Nov 17, 2013

The IoT Gets Real as Corporates Commit

2013 has witnessed a strong growth in the number of corporate initiatives that make explicit reference to the Internet of Things (IoT) in contrast to terms such as M2M and “embedded solutions”. It seems that large companies are committing to a market where much of the recent activity can be attributed to start-ups and academia.

A few weeks ago in early November, Intel demonstrated its commitment to the IoT market by creating a special division called the IoT Solutions Group, combining its Intelligent Systems Group with its Wind River acquisition. This development seems like the product of a progressive evolution in Intel’s strategy for the ‘connected devices’ market dating back to its mid-2009 acquisition of Wind River for almost US$900m.

It will be interesting to see how well Intel’s internal re-organization efforts now proceed as it develops more of an IoT market presence, especially as one of its main rivals in the mobile computing market, ARM, has also been active with its own IoT plans.

There has been a surge in corporate events motivated by IoT strategies as illustrated below. While the rates of growth of M2M and IoT corporate events is roughly of the same order of magnitude, there is some substance to back the claims of marketers that the IoT era has finally arrived.

In this light, it is hardly surprising that Intel has sought to re-focus its efforts on this emerging market. My database on corporate events in the M2M/IoT market records Intel’s first move in June of 2009 when it acquired Wind River for an estimated US$884m. Intel’s aim with this acquisition was to leverage Wind River’s software offerings for embedded devices to help of Intel grow its processor and software presence outside the traditional PC and server market segments and into embedded systems and mobile handheld devices.
Soon after, Intel added to its mobile portfolio by acquiring a Toulouse-based 3G unit of Freescale. Intel subsequently acquired McAfee and Infineon to address the growing market for connected devices.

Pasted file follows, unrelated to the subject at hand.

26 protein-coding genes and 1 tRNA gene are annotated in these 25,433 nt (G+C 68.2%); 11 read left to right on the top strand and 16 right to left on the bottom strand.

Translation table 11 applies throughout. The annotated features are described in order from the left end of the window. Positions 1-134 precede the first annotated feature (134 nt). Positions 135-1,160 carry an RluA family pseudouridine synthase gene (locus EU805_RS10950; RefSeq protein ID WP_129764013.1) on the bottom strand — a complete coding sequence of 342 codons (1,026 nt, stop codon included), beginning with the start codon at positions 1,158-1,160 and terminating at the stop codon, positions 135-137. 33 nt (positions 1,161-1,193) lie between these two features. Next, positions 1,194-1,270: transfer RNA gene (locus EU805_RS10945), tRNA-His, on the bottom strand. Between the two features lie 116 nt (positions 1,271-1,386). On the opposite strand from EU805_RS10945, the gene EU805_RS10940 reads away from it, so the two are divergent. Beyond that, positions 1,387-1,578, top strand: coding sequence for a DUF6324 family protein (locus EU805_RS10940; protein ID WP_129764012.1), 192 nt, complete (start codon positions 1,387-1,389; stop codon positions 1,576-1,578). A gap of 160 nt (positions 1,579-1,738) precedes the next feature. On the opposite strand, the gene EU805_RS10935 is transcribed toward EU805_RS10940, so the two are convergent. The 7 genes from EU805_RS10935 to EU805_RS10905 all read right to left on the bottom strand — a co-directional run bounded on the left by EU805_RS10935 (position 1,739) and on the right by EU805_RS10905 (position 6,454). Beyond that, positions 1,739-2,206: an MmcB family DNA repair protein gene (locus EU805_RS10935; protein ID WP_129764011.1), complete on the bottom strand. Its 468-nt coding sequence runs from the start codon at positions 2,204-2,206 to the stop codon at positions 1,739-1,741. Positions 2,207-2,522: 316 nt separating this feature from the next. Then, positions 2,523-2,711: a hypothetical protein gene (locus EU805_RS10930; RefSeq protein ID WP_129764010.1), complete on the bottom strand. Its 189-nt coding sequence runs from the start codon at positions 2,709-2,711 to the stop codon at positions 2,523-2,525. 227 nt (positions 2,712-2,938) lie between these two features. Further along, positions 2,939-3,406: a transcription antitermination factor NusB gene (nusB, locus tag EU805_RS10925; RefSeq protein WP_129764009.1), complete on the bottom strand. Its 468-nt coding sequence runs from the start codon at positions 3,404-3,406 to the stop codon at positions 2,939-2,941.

In 2011, Intel partnered with Deutsche Telekom to offer an M2M developer toolkit.
Then, in September 2012, Intel announced that it was orienting its activities around an IoT framework involving McAfee and Wind River capabilities. And, prior to its recent IoT Solutions Group reorganisation, Intel was joined in a collaborative IoT effort with AT&T, Cisco and GE.
ARM’s activities in the connected devices arena are much more recent and concentrated. ARM first came to attention in November 2012 with a collaborative effort with Sprint in the USA to drive IoT applications via a rapid development toolkit centered on Sprint’s USB 598 modem.

In Dec 2012, ARM launched Trustonic, a security joint venture with the SIM-vendors, Gemalto and G&D. This venture focused on developing a trusted execution environment (TEE) platform to offer a common security standard for connected devices.

2013 has turned into a very active year for ARM in developing its IoT market presence. In May, ARM and LogMeIn agreed to cooperate on LogMeIn's Xively Jumpstart Kit with the aim of reducing costs and effort required to bring IoT-based connected products and solutions to market.

The end of October 2013 culminated in a series of ARM announcements involving u-Blox (cellular development kit for IoT), Axeda (co-development of a toolkit using ARM’s mbed development platform) and Telenor Connexion (licensing of end-to-end IoT technologies).

Comparing the activities of Intel and ARM, it appears that Intel is grappling with the not insubstantial challenge of how best to package its existing assets and capabilities for the needs of IoT customers. ARM is approaching the challenge from a different angle and seemingly with fewer legacy issues. It is now actively forming market-partnerships to develop an IoT eco-system around its offerings.

Partnering, as I have written about previously, is a key strategy in the connected devices market because of the need to simplify the supply-side of the value chain for businesses that want to add connectivity to their products and services. One by-product of orchestrating the value chain is to reduce complexity and development costs.

The contrast of these approaches and some of the questions I am being asked by companies about the IoT market raise fundamental issues about workable business strategies. On the one hand, there is a temptation to repackage existing capabilities under the IoT banner. This may deliver a short term benefit to flagging marketing campaigns. Unfortunately, it misses the point about the long term potential from IoT services and the types of product and service road-maps that companies need to be thinking about in relation to long term commercial success. I will be in a position to share more on this in Q1-2014  once some on-going project work has been completed.

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